Use this URL to cite or link to this record in EThOS: https://ethos.bl.uk/OrderDetails.do?uin=uk.bl.ethos.795291
Title: Improving the hydrogen yield of microbial electrolysis cell with facilitated electron transfer using mediators, choice of environmental conditions and anode treatment with conductive materials
Author: Popov, A. L.
ISNI:       0000 0004 8502 7957
Awarding Body: University of South Wales
Current Institution: University of South Wales
Date of Award: 2015
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Abstract:
The fermentative conversion of organic substrate to biohydrogen produces volatile fatty acid (VFA) rich effluents, typically a 40 % acetate and 60 % butyrate mixture. These VFA products can be used as feedstock for microbial fuel cells (MFC), to recover more energy as electricity, or microbial electrolysis cells (MEC), to recover more hydrogen. The effect of pH and temperature on hydrogen production rate in MECs from acetate using continuous flow MEC was evaluated from daily hydrogen production rates and yield per mol substrate (acetate). The highest hydrogen production rate was achieved at 850 mV, pH 5cathode amounting to 200 cm3 L(anode)-1 day-1 and H2 yield 1.1 mol / mol substrate converted to hydrogen. The temperature of 30 ± 1 oC, was found to be best for hydrogen production in the system tested, with the performance of the reactor being reduced at a higher temperature, 42 ± 4 oC and at a lower temperature of 23 ± 2 oC. Experiments on the effect of immobilized electron mediators methylene blue (MB) and neutral red (NR) on the maximum power densities (Pmax) and voltage generation from acetate were conducted. The results showed that the improvement the power generation of a MFC (with MB anode) by the factor of 2 at temperatures of 8 ± 1 oC, 23 ± 2 oC and 33 ± 2.5 oC. The highest peak power density of Pmax (MB) = 11.78 W m-3 (7.5 mA) was achieved for the MFC (MB treated anode), compared to Pmax (control, plain carbon veil) =5.3 W m-3 (5.2 mA) at 35.5oC. Neutral red however inhibited MFC performance at temperatures of 8 ± 1 oC, 23 ± 2 oC and 33 ± 2.5 oC with MFCs (NR) producing highest power density Pmax (NR) = =3.06 W m-3 (3.19 mA) at 35.5 oC. The effect of different acetate and butyrate concentrations, along with a full substrate switch on MEC performance was assessed. Two MEC cells were operated, one containing a bioanode acclimated to acetate (AC) and another with bioanode acclimated to butyrate (BU), for 20 mmol L-1 substrate. When the substrate concentration was changed from 20 mmol L-1 to 10 mmol L-1 and to 5 mmol L-1, to acetate and butyrate mixtures (10 mmol L-1 and 10 mmol L-1) and then finally changed over from acetate to butyrate and vice versa were evaluated. The highest hydrogen production rate was observed with 20 mmol L-1 acetate amounting to 250 cm3 L(anode)-1 day-1 for the reactor (BU), when the substrate was switched from butyrate to acetate. The optimal concentration for butyrate was 10 mmol L-1 with a hydrogen production rate of 203 cm3 L(anode)-1 day-1 and H2 yield 0.5 mol / mol of substrate destroyed. These results indicate that the hydrogen yield from the acetate and butyrate present in hydrogen fermentation effluent could be used to produce hydrogen in a MEC. The effect of four different electrode configurations on MEC performance was evaluated. Untreated carbon cloth roll (UCC) anodes; stainless steel mesh and carbon cloth roll anodes (RR); J cloth (artificial cloth made from non conductive fibers of the same as stainless steel cloth) carbon cloth roll (JC) and methylene blue treated cloth roll (MB) anodes were built. The MEC with RR anode performed best 175±5 cm3 L(anode)-1 day-1 and H2 yield 0.67 mol / mol for 20 mmol L-1 acetate. The hydrogen production decreased after several days of operation, biofilm coming off the electrode surface. MEC (UCC) had most stable hydrogen production 165±5 cm3L(anode)-1 day-1 and H2 yield 0.46 mol / mol) whilst (MEC JC and MEC (MB) produced small amounts of hydrogen 20.5±1.5 cm3 L(anode)-1 day-1 and 7.75±0.25 cm3 L(anode)-1 day-1 respectively. A design for a scaled up 19 L MEC reactor was produced from this experimental data.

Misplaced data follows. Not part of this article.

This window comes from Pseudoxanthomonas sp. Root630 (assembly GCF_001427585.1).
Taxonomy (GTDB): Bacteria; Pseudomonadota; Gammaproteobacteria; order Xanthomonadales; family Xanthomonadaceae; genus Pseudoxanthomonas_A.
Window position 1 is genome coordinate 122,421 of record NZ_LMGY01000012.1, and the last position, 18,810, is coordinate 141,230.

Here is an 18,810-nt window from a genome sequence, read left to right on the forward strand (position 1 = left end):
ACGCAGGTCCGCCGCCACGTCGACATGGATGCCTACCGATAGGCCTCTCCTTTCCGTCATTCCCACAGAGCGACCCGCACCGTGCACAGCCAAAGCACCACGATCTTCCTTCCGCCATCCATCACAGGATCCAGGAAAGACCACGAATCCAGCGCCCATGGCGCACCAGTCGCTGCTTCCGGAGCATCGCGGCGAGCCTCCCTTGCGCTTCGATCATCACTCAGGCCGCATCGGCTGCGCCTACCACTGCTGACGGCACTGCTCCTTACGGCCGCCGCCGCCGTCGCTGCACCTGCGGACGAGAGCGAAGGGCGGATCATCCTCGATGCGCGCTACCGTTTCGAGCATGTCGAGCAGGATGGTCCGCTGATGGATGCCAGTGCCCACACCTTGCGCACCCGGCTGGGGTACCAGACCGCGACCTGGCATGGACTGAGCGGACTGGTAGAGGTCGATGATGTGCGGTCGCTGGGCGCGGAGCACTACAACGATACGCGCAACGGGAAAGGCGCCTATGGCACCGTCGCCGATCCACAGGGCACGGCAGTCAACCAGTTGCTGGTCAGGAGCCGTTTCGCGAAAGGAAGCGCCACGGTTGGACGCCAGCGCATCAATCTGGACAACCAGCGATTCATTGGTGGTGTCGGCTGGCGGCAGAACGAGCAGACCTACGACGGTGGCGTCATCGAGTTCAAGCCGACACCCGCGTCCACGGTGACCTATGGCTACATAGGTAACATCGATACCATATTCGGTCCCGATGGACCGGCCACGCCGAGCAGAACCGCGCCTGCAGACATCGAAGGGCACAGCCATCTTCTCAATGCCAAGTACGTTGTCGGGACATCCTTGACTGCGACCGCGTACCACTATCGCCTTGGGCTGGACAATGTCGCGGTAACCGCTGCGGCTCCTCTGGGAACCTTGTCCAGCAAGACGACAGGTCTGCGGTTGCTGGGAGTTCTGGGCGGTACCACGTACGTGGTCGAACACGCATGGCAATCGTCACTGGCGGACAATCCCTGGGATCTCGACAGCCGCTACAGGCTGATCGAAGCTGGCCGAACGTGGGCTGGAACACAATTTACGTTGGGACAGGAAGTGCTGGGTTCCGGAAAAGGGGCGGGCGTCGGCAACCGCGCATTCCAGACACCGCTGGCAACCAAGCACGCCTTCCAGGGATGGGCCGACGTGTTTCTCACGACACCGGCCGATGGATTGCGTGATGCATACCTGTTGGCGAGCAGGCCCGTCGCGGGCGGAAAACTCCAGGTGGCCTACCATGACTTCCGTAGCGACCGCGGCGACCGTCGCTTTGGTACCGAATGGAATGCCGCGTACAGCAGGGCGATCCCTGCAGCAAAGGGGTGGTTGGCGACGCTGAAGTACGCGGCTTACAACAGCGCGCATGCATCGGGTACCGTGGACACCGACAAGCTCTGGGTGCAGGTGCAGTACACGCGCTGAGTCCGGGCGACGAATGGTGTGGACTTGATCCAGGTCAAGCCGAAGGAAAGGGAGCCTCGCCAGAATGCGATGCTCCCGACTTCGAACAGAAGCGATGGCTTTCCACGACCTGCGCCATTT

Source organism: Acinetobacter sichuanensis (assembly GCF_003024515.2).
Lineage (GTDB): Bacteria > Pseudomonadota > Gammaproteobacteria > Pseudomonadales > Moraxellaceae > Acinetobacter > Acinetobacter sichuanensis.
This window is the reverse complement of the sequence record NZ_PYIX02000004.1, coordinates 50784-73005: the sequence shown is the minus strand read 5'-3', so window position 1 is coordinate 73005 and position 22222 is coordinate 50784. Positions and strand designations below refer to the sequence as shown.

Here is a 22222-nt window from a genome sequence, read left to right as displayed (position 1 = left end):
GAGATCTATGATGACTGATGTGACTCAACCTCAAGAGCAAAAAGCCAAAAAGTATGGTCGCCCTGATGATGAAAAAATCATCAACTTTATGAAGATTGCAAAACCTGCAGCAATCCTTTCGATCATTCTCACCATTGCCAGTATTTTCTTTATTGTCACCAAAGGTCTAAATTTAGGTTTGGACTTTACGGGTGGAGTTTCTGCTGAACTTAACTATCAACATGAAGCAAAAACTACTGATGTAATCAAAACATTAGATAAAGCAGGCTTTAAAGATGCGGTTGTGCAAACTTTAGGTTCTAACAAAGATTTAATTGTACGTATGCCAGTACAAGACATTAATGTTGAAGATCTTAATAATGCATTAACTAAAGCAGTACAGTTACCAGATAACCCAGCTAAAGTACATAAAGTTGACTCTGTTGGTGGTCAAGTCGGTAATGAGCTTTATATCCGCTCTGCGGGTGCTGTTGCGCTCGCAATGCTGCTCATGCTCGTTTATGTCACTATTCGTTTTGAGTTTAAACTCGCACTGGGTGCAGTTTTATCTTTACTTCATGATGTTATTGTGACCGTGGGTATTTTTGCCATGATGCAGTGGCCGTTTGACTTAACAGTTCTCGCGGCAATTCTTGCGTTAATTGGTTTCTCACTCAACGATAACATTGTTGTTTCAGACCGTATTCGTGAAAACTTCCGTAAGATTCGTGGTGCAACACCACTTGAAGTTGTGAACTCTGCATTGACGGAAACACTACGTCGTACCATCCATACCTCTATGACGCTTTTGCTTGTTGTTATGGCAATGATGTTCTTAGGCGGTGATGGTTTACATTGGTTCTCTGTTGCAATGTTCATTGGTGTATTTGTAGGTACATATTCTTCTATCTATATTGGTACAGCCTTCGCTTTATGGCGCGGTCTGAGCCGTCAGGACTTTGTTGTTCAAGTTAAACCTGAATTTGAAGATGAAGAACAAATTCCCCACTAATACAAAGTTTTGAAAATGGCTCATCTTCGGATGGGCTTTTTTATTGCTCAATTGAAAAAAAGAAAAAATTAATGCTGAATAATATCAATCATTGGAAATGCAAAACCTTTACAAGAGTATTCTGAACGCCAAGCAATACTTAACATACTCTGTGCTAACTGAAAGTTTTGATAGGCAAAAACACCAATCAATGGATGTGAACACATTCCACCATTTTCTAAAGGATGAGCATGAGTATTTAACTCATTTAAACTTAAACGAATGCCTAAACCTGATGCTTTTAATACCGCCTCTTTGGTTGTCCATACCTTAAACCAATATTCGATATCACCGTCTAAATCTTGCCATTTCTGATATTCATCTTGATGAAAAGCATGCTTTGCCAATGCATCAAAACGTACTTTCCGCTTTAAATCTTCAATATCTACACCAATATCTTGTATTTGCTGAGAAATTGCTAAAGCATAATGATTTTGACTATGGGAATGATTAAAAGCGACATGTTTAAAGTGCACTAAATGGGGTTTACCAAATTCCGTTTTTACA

Supervisor: Not available Sponsor: Not available
Qualification Name: Thesis (Ph.D.) Qualification Level: Doctoral
EThOS ID: uk.bl.ethos.795291  DOI: Not available
Keywords: Microbial fuel cells
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